WASHINGTON: The International Monetary Fund has warned Pakistan that without fundamental changes in the energy sector untargeted electricity subsidies will remain large, which will further increase the country’s economic vulnerabilities.
Without “fundamental changes in the structure and the management of the sector untargeted electricity subsidies will remain large, at about 2 per cent of GDP which, by all measures, given the resource base in Pakistan, is quite high,” warned Adnan Mazarei, the IMF Mission Chief for Pakistan.
Mr Mazarei said that for creating employment opportunities and raising living standards, Pakistan “first and foremost” needs to raise energy supply.
The IMF has already conveyed its concerns to Pakistan, telling the authorities there that they need to make “structural changes” in the energy sector, “and this does not just mean price increases,” he added.
With unresolved structural problems, especially in the energy sector, Pakistan’s vulnerabilities had increased, the IMF official noted. Underlining the vulnerabilities, he pointed out: Pakistan’s real GDP this year is expected to grow at 3-1/2 per cent well below the 7 per cent that the authorities are legally required to absorb.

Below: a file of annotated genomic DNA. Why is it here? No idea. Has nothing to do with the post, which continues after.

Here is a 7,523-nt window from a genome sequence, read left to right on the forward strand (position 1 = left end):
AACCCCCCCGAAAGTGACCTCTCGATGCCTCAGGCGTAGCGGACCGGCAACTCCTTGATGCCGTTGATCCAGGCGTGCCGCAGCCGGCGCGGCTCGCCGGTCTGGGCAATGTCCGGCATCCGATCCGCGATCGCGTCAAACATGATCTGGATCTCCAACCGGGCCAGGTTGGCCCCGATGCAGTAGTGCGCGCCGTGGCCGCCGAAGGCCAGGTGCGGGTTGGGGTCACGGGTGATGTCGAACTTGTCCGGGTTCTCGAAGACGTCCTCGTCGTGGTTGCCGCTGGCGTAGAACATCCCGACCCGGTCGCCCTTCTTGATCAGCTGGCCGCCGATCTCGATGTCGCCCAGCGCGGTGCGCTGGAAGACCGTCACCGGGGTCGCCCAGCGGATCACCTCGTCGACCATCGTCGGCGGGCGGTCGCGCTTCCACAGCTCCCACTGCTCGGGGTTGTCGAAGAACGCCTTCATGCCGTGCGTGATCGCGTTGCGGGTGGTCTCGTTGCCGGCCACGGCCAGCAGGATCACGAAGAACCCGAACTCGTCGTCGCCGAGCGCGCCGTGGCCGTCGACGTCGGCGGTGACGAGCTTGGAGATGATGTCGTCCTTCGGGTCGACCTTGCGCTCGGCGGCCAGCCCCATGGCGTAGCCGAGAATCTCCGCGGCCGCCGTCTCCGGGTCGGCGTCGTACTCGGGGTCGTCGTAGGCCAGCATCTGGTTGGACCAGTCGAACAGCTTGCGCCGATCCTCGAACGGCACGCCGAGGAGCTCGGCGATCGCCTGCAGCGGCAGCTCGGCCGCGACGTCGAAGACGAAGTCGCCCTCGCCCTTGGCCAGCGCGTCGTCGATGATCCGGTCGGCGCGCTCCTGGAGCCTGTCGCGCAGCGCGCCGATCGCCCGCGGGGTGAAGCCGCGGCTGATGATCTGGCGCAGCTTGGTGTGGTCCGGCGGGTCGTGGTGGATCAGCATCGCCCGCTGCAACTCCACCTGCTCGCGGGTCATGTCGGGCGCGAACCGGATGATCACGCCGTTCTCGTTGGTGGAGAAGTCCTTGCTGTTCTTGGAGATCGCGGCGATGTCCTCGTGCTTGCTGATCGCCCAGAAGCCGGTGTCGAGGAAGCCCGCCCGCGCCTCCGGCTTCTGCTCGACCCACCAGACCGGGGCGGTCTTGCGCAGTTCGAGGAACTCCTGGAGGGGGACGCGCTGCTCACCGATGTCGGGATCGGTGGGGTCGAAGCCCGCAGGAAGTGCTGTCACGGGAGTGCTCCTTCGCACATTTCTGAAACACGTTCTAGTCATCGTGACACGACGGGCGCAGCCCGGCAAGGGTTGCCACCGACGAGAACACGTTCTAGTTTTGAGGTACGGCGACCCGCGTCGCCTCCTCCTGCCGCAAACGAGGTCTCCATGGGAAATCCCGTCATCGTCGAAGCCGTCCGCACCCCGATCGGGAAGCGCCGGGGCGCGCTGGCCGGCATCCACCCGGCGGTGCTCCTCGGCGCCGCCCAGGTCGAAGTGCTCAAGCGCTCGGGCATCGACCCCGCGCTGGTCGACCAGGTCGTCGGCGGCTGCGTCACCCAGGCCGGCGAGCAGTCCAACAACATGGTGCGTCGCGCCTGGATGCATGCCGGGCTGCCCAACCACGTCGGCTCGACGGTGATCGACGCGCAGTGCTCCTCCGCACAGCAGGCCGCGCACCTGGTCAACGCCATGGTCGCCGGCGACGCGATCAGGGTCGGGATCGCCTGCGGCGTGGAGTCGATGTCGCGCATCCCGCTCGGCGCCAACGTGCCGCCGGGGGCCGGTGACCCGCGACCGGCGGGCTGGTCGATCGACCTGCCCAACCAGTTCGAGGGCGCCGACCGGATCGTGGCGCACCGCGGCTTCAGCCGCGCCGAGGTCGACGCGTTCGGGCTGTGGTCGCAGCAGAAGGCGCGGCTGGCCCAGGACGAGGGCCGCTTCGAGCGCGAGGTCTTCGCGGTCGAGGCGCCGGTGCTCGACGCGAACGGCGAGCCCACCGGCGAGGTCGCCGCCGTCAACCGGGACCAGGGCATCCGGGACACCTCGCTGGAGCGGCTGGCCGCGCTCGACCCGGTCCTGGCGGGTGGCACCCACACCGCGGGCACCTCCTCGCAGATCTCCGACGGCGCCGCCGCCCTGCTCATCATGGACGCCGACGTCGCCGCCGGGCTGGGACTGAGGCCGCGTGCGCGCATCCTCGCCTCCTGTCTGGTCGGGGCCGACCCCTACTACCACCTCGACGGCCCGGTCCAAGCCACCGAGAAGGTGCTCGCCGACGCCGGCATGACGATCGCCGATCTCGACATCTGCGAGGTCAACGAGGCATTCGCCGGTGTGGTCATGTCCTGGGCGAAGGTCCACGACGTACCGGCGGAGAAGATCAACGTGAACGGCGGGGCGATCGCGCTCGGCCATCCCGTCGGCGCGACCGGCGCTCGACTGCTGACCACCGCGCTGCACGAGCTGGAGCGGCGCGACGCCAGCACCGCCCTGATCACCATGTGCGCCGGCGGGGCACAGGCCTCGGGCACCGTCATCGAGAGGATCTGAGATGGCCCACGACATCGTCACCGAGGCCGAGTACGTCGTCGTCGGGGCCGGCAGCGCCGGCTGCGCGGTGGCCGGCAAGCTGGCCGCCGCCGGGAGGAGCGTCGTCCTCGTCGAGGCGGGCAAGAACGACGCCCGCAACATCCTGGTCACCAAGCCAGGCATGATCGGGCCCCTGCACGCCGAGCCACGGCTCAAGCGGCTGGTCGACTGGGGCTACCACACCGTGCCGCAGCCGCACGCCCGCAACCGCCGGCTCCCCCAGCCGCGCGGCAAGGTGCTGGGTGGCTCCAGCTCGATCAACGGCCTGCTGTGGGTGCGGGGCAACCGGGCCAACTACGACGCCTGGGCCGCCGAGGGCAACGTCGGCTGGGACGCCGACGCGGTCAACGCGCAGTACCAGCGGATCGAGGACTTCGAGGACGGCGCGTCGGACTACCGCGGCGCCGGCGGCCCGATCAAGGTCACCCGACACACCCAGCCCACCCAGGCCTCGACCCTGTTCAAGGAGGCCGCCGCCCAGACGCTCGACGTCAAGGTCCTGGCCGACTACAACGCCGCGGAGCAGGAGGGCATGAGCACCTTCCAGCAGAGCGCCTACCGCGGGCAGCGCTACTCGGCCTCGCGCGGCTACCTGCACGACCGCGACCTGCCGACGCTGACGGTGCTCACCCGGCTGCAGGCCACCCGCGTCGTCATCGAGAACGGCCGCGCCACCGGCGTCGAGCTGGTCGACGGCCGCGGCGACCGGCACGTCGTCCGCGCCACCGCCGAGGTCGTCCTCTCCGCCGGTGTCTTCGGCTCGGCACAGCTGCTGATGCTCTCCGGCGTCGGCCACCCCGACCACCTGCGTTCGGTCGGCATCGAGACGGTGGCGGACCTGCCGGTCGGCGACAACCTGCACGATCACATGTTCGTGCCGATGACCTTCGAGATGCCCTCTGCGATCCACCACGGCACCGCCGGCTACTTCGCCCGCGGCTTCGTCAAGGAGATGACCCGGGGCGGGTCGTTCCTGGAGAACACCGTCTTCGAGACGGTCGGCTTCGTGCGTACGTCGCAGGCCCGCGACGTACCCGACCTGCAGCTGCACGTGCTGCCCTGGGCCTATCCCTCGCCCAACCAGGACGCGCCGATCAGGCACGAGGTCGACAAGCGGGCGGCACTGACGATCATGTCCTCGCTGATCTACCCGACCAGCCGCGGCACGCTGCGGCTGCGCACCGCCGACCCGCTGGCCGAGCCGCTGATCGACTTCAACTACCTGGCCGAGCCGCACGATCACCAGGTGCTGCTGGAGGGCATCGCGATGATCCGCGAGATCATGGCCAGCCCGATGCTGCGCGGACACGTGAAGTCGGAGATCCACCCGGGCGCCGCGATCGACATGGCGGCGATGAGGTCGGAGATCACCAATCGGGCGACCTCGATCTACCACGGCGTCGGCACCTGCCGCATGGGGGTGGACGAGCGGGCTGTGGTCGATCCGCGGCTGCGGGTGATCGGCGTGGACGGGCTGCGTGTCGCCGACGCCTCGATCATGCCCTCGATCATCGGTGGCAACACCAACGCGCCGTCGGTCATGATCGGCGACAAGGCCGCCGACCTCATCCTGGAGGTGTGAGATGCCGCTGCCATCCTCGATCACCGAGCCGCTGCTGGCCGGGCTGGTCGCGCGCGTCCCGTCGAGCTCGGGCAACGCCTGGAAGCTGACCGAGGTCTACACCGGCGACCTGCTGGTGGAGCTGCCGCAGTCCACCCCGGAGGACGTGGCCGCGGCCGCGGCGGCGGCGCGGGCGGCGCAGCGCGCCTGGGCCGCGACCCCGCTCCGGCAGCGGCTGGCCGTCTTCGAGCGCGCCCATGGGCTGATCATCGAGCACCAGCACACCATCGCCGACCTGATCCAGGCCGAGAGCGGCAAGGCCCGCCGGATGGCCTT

The country has two million new labour market entrants every year. And inflation is persistently in double digits. Last year, the fiscal deficit widened to 6.6 per cent of GDP.
In 2011 and 2012, the IMF expects GDP to be about 3.4 per cent, and CPI inflation at about 12 per cent. In the absence of corrective measures, the fiscal deficit is likely to reach 7 per cent of GDP.
“To address these vulnerabilities, a short-term action plan is needed that includes strengthening of public finances, and a tightening of monetary policy if inflation increases,” Mazarei said.
“It is particularly important to address the problems in the energy sector, and also the public enterprises which are consuming a large amount of subsidies and resources every year.”
Pakistan also needs to reduce the state’s footprint in the economy by restructuring loss-making public enterprises, improve the investment climate, make civil service reforms, and also take steps to improve the situation in the financial sector to allow better channelling of savings to borrowers and to investors, Mazarei said.
The IMF official attributed Pakistan’s vulnerabilities in the external sector, in large part, to developments in the international economy.
He noted that prices of cotton and textile had come down drastically, while oil prices remained risky. “And because economic activity is not robust, the demand for Pakistani products is coming down. And this may also affect remittances,” he said.
Mazarei said he could not tell Pakistani authorities when and how to adjust their monetary policies but he pointed out that the government has been borrowing both from the State Bank, and large amounts from the commercial banks.
The State Bank has been injecting large amounts of liquidity into the money markets, “which will push up prices, and eventually raise considerable pressures on interest rates,” he warned.